At that point, all our stock was 2nd & 3rd generation Holliday, and came from breeders who had started with pigs from the RM Holliday herd. I’ll admit, I was a bit jealous of the folks who had been to the Holliday farms and started with Foundation stock. In the late 1980′s, the RM Holliday herd of Mulefoots was the last documented herd known to exist. This herd has become the Foundation stock for all registered Mulefoot hogs. I had been told that no more pigs were available from Mr. Holliday. Still, I thought I’d take a chance, write RM Holliday a letter to tell him about our Mulefoots.

I’d heard many a tale of Mr. Holliday, including how he disliked people from the parks and conservation groups. Some people told of how they’d tried to buy stock from him for years, to no avail. Yet others told of his sense of humor, friendliness, & how he loved to reminisce about his 40+ years raising Mulefoot hogs. I sent my letter and hoped. To my surprise and delight, I received a call from RM Holliday a few days later. We had many more phone conversations over the next few months, and became fast friends. I made plans for us to visit his farm in Missouri. Mr. Holliday also agreed to sell me a couple of gilts. I was thrilled with the opportunity to meet the Legend and to obtain Foundation stock of my own.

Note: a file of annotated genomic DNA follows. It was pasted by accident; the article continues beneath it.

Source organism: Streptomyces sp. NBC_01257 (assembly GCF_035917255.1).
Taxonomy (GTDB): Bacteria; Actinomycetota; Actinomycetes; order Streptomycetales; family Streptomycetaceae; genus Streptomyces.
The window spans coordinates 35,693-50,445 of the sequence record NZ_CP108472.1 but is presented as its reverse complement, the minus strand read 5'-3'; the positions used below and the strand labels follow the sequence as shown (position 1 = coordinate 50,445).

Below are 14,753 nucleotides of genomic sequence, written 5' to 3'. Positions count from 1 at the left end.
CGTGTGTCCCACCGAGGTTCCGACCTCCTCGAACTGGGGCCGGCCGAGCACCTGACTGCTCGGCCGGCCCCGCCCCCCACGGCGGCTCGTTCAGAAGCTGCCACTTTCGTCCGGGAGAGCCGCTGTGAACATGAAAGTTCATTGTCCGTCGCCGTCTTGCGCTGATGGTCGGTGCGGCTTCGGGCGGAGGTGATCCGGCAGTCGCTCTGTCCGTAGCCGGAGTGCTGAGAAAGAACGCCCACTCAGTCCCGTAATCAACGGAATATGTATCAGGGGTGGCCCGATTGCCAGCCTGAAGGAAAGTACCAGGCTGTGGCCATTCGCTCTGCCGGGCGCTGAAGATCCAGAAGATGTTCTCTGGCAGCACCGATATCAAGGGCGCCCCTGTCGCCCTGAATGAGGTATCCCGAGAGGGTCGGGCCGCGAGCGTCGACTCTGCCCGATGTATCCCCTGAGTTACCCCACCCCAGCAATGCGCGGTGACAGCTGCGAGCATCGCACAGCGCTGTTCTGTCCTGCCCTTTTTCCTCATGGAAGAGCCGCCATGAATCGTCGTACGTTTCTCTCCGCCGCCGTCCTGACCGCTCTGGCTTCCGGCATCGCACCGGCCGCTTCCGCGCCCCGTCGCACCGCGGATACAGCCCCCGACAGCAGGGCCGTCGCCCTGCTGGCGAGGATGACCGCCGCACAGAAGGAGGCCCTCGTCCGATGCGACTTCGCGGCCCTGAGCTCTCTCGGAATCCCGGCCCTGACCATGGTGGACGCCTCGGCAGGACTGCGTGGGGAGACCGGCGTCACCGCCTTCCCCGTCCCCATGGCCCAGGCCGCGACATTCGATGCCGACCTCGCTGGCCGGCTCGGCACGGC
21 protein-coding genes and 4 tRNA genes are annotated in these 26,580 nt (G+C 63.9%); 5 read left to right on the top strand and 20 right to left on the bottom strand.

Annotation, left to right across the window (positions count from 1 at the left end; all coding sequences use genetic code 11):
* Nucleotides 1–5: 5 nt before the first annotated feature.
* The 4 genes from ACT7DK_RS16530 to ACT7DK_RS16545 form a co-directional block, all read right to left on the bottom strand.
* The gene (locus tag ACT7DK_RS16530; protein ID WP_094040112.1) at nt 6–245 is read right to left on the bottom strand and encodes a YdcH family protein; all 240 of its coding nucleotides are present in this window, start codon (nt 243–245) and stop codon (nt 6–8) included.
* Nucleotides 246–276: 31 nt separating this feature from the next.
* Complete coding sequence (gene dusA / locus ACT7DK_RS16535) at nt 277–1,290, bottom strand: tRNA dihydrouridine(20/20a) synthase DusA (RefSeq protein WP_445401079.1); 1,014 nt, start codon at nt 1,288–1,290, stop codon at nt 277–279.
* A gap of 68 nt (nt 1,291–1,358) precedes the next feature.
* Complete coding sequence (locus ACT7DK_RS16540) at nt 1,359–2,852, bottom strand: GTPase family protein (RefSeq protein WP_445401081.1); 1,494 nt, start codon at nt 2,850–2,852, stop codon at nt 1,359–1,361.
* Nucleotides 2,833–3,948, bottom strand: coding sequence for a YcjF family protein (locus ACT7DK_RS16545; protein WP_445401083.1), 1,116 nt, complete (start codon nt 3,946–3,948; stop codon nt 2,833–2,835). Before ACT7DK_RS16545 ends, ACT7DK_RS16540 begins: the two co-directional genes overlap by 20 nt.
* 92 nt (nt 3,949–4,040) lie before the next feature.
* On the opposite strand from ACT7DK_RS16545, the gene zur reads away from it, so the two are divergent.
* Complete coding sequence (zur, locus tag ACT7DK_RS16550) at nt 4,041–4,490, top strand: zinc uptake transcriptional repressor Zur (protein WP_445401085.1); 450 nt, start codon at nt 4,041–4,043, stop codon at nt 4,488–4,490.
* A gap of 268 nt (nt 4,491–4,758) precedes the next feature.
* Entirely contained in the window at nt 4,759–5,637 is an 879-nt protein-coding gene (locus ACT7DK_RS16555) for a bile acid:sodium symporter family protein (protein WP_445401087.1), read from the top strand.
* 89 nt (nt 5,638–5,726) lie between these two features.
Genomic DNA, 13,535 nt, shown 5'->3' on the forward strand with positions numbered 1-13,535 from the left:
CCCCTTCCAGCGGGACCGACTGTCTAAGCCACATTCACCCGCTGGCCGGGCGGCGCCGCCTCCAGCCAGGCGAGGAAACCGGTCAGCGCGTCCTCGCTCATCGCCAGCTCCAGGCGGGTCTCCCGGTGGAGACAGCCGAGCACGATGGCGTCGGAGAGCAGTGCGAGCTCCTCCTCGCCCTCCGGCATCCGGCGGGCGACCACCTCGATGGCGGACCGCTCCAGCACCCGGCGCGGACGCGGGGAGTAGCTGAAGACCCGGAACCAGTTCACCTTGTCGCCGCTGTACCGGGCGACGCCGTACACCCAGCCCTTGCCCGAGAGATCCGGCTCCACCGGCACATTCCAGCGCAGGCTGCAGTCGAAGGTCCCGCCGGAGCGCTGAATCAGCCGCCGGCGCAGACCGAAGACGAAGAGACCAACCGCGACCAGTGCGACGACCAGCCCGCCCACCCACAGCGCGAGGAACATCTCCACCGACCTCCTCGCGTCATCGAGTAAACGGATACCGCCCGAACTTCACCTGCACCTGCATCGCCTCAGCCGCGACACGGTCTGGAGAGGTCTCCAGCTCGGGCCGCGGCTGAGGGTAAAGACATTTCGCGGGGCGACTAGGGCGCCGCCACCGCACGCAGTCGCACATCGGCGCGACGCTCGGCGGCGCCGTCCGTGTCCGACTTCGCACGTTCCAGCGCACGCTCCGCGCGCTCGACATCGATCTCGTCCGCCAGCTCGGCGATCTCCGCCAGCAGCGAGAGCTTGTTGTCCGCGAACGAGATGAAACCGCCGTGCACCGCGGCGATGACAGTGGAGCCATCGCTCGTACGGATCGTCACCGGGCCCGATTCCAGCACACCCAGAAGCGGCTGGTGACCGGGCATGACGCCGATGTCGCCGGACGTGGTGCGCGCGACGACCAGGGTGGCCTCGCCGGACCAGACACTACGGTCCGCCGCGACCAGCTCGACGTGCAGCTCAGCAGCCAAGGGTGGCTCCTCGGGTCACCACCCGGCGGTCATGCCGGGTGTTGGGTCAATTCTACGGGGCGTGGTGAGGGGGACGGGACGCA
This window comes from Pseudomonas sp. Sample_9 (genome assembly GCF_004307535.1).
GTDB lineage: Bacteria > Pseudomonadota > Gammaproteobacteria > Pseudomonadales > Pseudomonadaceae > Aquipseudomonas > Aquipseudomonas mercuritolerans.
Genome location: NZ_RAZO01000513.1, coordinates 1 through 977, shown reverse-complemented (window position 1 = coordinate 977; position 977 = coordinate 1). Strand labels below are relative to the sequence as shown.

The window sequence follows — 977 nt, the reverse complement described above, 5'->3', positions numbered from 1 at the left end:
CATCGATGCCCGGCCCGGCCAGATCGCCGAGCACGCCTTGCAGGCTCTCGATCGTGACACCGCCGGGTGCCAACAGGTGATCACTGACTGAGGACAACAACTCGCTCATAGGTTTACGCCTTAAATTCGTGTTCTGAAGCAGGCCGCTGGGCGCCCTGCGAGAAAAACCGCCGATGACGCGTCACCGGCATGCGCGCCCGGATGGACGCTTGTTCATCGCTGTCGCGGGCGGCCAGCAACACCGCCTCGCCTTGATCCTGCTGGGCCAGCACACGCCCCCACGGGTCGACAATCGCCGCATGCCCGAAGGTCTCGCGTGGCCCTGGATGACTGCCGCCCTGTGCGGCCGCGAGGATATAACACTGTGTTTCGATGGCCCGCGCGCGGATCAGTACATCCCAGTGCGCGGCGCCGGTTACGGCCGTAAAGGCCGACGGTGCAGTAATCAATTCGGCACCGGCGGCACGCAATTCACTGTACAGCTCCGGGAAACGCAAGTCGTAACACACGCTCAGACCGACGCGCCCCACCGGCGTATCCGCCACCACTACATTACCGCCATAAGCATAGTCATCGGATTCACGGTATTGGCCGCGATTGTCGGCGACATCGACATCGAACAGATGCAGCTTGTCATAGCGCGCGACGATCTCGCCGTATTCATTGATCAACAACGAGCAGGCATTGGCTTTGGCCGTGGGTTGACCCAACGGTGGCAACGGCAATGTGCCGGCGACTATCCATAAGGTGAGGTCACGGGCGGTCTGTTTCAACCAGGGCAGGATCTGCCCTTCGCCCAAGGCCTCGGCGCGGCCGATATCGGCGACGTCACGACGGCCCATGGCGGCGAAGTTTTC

It was well below zero degrees when we arrived at the RM Holliday home in February 2006. We chatted about the pigs we already had, and shared pictures. Mr. Holliday told me the familiar stories of his grandfather, and the pigs being raised on islands in the Missouri River. He talked about his other two farms, his daughter and deceased wife. He made mention of the fact that he would be turning 89 years old in June. We took lots of pictures. Then we made a makeshift alleyway to round up the pigs and sort off the ones we were taking home. Mr. Holliday let me choose any and all I wanted. I was very pleased to head home with 8 gilts, 1 sow, 1 boar and two bonus piglets. In essence, we’d just doubled our Mulefoot hog herd.